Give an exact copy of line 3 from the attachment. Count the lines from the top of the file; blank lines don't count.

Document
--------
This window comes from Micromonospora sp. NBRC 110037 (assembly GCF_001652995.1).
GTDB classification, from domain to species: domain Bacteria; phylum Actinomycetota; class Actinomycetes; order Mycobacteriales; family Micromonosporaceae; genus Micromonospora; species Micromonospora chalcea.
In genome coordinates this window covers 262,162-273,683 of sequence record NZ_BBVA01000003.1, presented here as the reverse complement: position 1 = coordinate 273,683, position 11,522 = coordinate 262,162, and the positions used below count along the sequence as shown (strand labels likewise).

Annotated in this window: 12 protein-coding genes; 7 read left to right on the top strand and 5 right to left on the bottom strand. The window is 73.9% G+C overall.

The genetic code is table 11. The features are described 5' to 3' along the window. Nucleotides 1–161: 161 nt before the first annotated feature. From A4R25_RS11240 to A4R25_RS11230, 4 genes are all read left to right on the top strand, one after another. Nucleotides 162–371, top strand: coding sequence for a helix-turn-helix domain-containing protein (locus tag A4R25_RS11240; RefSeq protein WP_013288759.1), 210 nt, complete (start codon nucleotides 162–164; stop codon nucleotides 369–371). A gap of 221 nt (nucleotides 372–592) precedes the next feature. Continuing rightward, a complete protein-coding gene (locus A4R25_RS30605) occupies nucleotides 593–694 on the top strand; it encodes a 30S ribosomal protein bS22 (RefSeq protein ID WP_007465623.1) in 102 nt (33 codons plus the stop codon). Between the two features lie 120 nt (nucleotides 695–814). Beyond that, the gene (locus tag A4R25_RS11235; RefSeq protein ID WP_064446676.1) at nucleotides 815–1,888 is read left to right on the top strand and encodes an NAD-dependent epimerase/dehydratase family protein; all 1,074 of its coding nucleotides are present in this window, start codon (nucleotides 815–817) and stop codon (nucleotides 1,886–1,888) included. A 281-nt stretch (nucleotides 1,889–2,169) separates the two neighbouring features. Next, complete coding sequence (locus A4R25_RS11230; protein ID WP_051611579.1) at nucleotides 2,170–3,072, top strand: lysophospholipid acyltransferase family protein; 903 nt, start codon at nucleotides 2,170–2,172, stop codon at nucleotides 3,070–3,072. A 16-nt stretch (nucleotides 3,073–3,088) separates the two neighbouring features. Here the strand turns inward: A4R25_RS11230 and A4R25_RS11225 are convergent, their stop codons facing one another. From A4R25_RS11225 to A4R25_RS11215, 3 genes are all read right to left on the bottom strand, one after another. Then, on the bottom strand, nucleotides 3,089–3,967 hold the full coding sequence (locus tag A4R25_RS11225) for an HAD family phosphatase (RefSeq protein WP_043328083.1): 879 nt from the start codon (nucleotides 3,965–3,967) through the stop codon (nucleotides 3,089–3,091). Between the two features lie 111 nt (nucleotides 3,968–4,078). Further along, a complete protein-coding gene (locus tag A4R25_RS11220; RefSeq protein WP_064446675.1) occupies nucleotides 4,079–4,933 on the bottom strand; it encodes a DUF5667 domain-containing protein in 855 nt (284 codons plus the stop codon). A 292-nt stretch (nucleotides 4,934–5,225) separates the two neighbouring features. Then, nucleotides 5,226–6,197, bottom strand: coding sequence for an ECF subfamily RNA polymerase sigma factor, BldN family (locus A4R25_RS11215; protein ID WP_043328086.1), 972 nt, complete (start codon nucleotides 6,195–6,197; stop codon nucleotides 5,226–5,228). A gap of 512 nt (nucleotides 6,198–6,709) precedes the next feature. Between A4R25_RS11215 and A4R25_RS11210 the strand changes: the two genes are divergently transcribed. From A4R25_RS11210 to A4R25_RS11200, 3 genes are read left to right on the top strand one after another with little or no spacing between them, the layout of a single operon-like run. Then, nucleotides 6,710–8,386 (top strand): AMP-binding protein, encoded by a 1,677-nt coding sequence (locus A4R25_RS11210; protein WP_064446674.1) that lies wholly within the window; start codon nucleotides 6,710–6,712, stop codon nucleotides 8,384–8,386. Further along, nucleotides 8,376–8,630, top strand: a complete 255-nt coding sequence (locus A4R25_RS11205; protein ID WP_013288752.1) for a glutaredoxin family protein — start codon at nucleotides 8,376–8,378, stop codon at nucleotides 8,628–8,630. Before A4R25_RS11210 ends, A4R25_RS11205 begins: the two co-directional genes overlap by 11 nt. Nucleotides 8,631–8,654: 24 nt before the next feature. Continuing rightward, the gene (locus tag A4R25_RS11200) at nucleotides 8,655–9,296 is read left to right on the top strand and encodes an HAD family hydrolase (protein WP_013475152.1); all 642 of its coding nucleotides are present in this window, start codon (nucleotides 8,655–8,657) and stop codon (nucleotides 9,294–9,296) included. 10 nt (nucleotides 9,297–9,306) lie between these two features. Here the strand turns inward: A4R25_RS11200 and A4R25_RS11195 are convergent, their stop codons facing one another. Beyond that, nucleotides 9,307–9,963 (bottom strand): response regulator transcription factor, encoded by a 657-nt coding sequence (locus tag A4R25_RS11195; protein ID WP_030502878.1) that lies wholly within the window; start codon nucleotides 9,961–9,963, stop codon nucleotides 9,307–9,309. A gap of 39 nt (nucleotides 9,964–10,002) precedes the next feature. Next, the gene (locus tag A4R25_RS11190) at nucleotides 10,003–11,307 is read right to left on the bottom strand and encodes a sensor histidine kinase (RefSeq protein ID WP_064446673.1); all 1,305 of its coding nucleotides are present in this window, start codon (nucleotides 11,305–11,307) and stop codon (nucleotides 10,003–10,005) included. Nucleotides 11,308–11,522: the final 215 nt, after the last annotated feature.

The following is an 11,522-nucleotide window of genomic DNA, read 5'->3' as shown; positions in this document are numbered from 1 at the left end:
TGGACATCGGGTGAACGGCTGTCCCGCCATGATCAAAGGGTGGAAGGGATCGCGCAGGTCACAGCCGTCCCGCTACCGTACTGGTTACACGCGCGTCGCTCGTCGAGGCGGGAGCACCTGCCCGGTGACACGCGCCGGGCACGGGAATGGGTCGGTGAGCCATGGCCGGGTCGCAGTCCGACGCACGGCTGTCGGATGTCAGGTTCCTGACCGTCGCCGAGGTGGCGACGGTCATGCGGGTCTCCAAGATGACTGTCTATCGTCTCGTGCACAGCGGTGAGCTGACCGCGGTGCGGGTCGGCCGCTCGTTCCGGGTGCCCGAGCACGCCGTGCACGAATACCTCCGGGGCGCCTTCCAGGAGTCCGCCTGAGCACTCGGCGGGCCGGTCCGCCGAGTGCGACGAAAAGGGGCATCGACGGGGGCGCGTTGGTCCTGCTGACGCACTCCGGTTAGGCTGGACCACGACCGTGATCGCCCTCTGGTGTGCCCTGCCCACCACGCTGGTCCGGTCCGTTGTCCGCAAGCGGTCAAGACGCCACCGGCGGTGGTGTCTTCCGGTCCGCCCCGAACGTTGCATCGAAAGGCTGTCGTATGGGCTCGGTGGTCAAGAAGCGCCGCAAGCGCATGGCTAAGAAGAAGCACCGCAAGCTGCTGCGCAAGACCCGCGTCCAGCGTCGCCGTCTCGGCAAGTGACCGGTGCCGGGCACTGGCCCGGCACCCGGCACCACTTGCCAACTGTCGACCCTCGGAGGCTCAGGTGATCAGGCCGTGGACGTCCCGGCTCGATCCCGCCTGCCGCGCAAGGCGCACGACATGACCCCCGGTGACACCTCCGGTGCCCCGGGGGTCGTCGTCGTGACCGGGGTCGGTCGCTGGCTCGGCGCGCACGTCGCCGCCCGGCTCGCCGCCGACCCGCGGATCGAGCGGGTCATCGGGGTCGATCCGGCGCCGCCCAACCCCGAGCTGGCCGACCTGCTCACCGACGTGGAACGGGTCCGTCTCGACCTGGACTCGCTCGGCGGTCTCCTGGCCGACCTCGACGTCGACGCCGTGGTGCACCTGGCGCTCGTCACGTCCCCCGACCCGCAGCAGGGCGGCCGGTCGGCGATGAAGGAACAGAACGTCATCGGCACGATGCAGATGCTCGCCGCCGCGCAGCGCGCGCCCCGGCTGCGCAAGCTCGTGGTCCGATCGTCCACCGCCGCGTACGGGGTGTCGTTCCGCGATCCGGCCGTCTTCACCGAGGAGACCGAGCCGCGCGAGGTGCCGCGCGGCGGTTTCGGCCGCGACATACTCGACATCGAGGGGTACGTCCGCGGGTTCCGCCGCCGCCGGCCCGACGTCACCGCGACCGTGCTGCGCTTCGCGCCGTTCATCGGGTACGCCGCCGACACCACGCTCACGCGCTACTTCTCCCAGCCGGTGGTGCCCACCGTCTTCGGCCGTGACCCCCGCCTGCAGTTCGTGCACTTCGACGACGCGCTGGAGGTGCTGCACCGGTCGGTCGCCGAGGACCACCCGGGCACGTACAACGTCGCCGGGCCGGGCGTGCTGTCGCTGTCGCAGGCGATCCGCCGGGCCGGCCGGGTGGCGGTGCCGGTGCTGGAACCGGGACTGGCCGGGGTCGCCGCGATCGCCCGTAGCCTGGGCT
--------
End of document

In genome coordinates this window covers 262,162-273,683 of sequence record NZ_BBVA01000003.1, presented here as the reverse complement: position 1 = coordinate 273,683, position 11,522 = coordinate 262,162, and the positions used below count along the sequence as shown (strand labels likewise).